15 years ago, it was hard to go to any shopping centre without seeing a book shop every few stores. They were everywhere and book sellers were confident that physical books weren’t going to die. So what did they do? They opened more book stores than coffee shops.
Now, in 2015, some major shopping centres have one or none. Why? Because the book as we knew it has died. And as more and more people looked for convenience and found it in cheaply-priced eBooks, their sales began to soar and consequently put book retailers out of business.
This same thing is happening to television as we know it, yet it seems not everyone is worried. So will TV in its present form die?
According to Netflix CEO Reed Hastings, broadcast TV is comparable to the horse and the car. “It’s kind of like the horse, you know, the horse was good until we had the car,” Mr Hastings said. “The age of broadcast TV will probably last until 2030″. Do you agree with him?
It seems everyone has been talking about streaming media lately and it really does have some businesses shaking in their boots. Take Foxtel for example – they’ve been putting ads everywhere, reducing their plan prices and encouraging more customers to sign up. Only a few years ago, Foxtel were ahead of their game as one of just a handful of Pay TV services and they could charge customers whatever they liked. But now, Netflix, Presto, Stan and Quickflix are available in Australia for as low as $10 a month and offer a range of shows that are comparable to Foxtel, if not better. The Australian Financial Review reported last month that almost 10 per cent of Foxtel’s customers (that’s 250,000 people) are considering cancelling or downgrading their subscriptions in the next three months. That’s quite shocking.
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But other industry experts disagree that the TV will die soon, and B&T Magazine recently published an article that said TV will die when the couch dies, so, never. Is that a fair statement to make?
According to Nielsen’s senior vice president, Erica Boyd, “Australians have a large appetite for good content and TV sets continue to be the main place audiences go to satisfy this need, supplemented by [digital] content. The latest Multi-Screen Report shows TV viewing hours remain relatively stable compared with previous years,” she said. This basically means that we’re still spending a lot of time in front of the box – but that doesn’t tell us how our habits are changing.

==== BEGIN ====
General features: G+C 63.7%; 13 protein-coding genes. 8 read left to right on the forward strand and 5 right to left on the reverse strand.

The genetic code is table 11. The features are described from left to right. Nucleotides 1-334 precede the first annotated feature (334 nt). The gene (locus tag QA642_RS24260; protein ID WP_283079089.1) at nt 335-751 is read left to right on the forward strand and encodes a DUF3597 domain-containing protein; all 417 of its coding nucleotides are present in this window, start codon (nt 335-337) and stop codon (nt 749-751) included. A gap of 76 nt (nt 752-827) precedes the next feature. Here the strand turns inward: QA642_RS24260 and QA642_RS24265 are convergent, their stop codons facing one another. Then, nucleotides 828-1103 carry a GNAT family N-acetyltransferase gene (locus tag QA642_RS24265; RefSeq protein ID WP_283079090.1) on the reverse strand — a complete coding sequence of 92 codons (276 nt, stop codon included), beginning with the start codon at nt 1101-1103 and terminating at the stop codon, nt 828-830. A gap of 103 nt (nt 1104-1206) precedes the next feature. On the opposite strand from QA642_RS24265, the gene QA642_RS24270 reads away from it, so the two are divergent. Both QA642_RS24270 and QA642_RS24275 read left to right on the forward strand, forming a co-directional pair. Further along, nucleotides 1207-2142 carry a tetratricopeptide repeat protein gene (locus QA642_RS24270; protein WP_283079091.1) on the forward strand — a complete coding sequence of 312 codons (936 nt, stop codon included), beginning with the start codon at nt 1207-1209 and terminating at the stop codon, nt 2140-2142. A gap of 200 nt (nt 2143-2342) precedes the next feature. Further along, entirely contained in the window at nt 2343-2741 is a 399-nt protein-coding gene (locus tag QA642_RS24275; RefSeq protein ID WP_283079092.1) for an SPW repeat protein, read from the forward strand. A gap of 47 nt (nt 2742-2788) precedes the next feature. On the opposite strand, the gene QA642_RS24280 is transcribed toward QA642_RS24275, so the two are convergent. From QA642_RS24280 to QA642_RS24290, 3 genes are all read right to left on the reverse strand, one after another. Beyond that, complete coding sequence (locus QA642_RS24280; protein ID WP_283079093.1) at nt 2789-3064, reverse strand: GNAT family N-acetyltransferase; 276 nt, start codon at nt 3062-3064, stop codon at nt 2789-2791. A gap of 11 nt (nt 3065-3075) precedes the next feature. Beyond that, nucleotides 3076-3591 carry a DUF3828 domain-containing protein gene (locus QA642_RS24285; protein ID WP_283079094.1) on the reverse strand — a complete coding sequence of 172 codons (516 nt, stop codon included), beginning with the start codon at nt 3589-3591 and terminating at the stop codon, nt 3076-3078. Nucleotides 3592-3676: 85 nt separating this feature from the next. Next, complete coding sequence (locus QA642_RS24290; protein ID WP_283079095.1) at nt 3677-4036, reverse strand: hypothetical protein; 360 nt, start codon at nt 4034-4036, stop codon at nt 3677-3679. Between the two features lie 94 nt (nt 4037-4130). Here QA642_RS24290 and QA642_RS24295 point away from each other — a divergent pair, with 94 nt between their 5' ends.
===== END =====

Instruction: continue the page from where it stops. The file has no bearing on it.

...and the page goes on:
So are we really willing to start paying for our TV and paying for the convenience of watching all of our favourite shows when we want? We have Free TV in Australia and it’s got fairly decent programming, but it doesn’t seem enough for some.
Venture Consulting senior manager Phil Codrington said that Australia doesn’t have the same culture of paying for TV that other countries do and that was likely to limit subscriptions to paid TV services. “Because pay TV is almost considered an essential service in some ways [in America], it’s seen in quite a different way to what it’s seen in Australia,” he said.
All in all, there doesn’t look to be any huge changes in how broadcast TV itself operates in the next couple of years, but it’s sad to think that something so many of us grew up watching and used as a family connector, could become a solo activity as more and more children start to watch TV on devices away from the living room.
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One thing we can hold on to is that there is yet to be a huge uptake of TV’s successor, the paid streaming services. Newspapers and magazines have gone online, radio is being replaced by apps, but there is no clear alternative online to television – the experience of television has not yet been accurately replicated the way we know and love.
So tell us today, if TV like we have it now ended tomorrow, what would you do? Would you sign up to a streaming service? What do you think TV will be like in 20 years?